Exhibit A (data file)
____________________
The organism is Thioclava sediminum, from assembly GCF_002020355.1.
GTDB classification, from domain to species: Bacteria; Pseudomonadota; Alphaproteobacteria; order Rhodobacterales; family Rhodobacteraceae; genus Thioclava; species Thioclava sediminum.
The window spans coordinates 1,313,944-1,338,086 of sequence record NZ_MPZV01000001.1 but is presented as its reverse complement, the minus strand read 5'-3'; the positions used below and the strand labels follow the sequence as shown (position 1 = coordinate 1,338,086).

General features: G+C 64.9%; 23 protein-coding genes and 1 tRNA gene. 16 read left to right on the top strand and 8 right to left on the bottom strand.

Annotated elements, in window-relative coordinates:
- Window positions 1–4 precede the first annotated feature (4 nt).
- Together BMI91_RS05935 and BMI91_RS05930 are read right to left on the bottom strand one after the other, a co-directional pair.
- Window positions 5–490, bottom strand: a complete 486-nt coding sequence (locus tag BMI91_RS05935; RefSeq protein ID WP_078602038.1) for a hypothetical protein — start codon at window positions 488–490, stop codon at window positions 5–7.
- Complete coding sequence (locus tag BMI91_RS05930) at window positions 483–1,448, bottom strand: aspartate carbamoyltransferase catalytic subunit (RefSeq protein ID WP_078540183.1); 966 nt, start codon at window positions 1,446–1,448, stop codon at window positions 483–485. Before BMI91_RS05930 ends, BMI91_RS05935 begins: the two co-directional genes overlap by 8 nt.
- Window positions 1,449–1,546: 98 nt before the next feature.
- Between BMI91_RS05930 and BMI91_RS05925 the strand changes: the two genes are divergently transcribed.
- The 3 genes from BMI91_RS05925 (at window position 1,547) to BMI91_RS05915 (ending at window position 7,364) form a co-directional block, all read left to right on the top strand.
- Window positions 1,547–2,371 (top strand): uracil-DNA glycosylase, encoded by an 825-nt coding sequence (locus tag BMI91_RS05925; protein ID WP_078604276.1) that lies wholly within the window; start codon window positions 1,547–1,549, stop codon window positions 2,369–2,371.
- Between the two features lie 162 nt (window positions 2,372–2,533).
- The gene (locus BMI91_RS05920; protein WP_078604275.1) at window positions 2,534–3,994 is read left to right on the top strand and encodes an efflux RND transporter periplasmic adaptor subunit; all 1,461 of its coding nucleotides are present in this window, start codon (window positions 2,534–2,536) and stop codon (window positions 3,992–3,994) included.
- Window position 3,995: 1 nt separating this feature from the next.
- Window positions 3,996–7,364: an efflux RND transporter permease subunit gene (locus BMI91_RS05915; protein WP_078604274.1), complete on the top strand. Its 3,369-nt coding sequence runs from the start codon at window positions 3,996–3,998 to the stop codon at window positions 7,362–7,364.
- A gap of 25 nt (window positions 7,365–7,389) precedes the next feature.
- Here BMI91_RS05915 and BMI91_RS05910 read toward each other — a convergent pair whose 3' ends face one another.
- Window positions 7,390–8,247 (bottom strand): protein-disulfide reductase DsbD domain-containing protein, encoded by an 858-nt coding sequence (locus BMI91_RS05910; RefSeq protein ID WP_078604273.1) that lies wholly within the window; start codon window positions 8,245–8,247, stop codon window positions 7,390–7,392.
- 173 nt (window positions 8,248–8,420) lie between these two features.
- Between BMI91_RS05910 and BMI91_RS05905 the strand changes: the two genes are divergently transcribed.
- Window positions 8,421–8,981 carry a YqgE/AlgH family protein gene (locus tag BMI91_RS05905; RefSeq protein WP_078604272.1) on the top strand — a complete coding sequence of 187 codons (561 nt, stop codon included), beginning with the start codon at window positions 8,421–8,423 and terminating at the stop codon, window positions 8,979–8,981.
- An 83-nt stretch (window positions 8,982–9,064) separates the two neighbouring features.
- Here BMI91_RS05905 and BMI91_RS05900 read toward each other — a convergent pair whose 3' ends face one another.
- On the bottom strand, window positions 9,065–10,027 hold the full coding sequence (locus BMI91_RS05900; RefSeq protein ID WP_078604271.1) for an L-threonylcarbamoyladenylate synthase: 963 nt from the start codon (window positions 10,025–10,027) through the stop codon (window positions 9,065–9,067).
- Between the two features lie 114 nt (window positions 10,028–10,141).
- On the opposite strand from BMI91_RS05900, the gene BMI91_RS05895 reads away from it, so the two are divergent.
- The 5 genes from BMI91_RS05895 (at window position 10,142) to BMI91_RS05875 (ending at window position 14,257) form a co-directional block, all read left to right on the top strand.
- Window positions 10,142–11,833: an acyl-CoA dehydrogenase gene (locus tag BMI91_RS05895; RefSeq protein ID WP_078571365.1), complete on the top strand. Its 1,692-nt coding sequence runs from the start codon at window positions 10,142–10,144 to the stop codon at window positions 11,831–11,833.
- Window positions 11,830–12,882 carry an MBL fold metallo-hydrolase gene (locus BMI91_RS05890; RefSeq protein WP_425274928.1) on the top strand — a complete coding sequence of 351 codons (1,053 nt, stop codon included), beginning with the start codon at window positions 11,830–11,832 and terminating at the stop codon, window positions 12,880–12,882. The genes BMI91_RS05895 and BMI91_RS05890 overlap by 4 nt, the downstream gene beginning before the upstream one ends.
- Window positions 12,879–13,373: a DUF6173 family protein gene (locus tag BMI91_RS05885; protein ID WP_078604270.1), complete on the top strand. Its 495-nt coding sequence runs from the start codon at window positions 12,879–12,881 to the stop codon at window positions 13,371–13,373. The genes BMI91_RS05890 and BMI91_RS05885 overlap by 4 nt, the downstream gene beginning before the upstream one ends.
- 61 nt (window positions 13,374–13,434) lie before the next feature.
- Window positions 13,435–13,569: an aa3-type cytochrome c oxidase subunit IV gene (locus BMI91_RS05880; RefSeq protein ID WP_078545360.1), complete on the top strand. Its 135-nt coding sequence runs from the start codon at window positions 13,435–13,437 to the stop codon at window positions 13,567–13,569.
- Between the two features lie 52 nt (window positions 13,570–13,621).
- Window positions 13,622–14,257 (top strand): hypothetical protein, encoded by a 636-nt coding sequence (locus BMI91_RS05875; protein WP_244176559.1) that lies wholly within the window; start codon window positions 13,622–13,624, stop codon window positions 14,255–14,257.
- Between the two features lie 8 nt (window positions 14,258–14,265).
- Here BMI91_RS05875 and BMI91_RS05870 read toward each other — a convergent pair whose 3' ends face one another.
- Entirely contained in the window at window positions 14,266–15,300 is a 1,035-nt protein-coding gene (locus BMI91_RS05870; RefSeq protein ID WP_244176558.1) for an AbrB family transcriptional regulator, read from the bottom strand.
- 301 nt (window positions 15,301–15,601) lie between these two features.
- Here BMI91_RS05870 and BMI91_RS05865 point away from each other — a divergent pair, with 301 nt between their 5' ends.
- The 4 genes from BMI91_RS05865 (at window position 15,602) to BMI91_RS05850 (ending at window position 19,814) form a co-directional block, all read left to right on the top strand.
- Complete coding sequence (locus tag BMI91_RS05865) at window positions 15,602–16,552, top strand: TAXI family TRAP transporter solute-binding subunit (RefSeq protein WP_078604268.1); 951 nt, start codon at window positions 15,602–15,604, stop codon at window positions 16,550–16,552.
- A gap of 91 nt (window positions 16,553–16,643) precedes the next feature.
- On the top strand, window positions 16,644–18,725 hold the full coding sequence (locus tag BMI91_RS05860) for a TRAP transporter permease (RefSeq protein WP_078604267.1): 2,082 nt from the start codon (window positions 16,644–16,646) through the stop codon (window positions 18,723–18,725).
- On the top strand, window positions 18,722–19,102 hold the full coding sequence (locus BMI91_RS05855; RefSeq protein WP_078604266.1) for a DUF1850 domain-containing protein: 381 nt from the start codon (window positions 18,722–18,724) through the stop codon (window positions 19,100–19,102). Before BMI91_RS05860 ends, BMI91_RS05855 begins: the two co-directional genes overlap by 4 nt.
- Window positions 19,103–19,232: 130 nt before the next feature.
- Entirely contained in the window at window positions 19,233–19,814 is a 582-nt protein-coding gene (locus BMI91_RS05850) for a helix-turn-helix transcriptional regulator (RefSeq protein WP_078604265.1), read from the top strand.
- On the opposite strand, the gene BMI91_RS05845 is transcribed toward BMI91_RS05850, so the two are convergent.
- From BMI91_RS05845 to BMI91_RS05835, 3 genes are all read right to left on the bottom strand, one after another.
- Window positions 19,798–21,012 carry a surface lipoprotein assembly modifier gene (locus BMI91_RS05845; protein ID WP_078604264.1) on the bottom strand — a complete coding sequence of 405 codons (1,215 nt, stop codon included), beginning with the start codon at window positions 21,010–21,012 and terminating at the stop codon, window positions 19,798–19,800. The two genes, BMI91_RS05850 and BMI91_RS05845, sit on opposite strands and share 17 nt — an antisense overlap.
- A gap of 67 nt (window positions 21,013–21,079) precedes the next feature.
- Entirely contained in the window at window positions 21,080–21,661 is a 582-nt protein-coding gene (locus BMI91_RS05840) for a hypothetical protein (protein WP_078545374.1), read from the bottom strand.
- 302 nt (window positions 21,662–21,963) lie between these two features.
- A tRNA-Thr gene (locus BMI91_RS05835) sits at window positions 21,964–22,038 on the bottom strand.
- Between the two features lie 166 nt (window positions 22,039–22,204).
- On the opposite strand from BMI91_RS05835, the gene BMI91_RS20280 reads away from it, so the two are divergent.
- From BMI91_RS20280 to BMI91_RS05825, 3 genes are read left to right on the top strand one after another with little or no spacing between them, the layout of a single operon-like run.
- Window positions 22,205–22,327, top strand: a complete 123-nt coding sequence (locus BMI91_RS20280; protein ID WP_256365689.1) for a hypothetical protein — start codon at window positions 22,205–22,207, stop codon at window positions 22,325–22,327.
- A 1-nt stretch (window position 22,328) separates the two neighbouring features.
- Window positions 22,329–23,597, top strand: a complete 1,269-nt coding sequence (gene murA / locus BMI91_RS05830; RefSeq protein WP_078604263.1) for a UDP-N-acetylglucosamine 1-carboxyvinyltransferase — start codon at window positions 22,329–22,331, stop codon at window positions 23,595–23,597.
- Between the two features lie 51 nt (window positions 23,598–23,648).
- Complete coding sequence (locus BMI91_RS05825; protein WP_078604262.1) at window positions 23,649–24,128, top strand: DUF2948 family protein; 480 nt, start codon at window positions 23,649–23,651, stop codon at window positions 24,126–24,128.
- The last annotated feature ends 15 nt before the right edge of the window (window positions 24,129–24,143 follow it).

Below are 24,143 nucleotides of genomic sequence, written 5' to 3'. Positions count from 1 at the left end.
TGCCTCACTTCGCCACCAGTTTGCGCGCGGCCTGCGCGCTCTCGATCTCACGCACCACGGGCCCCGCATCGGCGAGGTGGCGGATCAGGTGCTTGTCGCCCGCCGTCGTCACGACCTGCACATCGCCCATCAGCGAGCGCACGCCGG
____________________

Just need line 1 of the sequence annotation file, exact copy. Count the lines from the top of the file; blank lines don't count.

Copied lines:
The organism is Thioclava sediminum, from assembly GCF_002020355.1.